The addition of those words frees a religious respondent from having to choose between expressing who she is and revealing what she knows. It turns out she knows just as much—or just as little, really, since, as I said, responses to this item, no matter how they are worded, give us zero information on what the respondent understands about the theory of evolution.

But good high school teachers, empirical research show, can impart such an understanding just as readily in a student who says she “doesn’t believe in” evolution as those teachers can in a student who says he “does.” But the student who said she didn’t “believe in” evolution at the outset will not say she does when the course is over.

Her skillful teacher taught her what science knows; the teacher didn’t make her into someone else.

Indeed, insisting that students profess their “belief in” evolution, researchers warn, is the one thing guaranteed to prevent the religiously inclined student from forming a genuine comprehension of how evolution actually works.  If one forces a reasoning individual to elect between knowing what is known by science and being who she is, she will choose the latter.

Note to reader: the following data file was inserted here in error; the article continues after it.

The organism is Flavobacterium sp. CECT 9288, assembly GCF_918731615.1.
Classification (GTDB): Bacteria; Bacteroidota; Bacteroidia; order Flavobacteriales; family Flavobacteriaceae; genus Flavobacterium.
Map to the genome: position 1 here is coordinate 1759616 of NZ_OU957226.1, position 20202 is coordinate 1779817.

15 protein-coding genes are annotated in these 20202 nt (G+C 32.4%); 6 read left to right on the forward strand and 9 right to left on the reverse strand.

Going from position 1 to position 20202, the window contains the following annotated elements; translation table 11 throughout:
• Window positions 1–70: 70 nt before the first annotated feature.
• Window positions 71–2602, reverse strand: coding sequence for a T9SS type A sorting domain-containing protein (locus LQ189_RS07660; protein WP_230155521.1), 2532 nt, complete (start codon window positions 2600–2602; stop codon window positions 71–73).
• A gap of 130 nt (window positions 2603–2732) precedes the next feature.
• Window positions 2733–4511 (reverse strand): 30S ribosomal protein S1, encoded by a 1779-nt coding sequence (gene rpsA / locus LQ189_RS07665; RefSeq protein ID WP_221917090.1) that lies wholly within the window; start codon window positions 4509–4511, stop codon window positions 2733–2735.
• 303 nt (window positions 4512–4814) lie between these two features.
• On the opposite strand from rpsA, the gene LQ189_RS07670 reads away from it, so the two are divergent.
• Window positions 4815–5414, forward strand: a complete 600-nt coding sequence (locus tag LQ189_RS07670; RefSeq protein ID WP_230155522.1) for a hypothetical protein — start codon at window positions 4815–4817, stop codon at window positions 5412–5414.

The teacher who genuinely wants to impart understanding, then, creates a learning environment that disentangles information from identity, so that no one is put in that position.

What researchers have learned from empirical study of the teaching of evolution can be extended to the communication of climate science.

To start, just as it would be a mistake (is a mistake made over and over by people who ought to know better) to treat the fraction of the population who says they “disbelieve in” evolution as a measure of science comprehension in our society, so it is a mistake to treat the fraction who say they “disbelieve” in human-caused climate change as such a measure.

My collaborators and I have examined how people’s beliefs about climate change relate to their science comprehension, too.  Actually, there is a connection: as culturally diverse individuals’ scientific knowledge and reasoning proficiency improve, they don’t converge in their views about the impact of human activity on global temperatures.  Instead they become even more culturally polarized.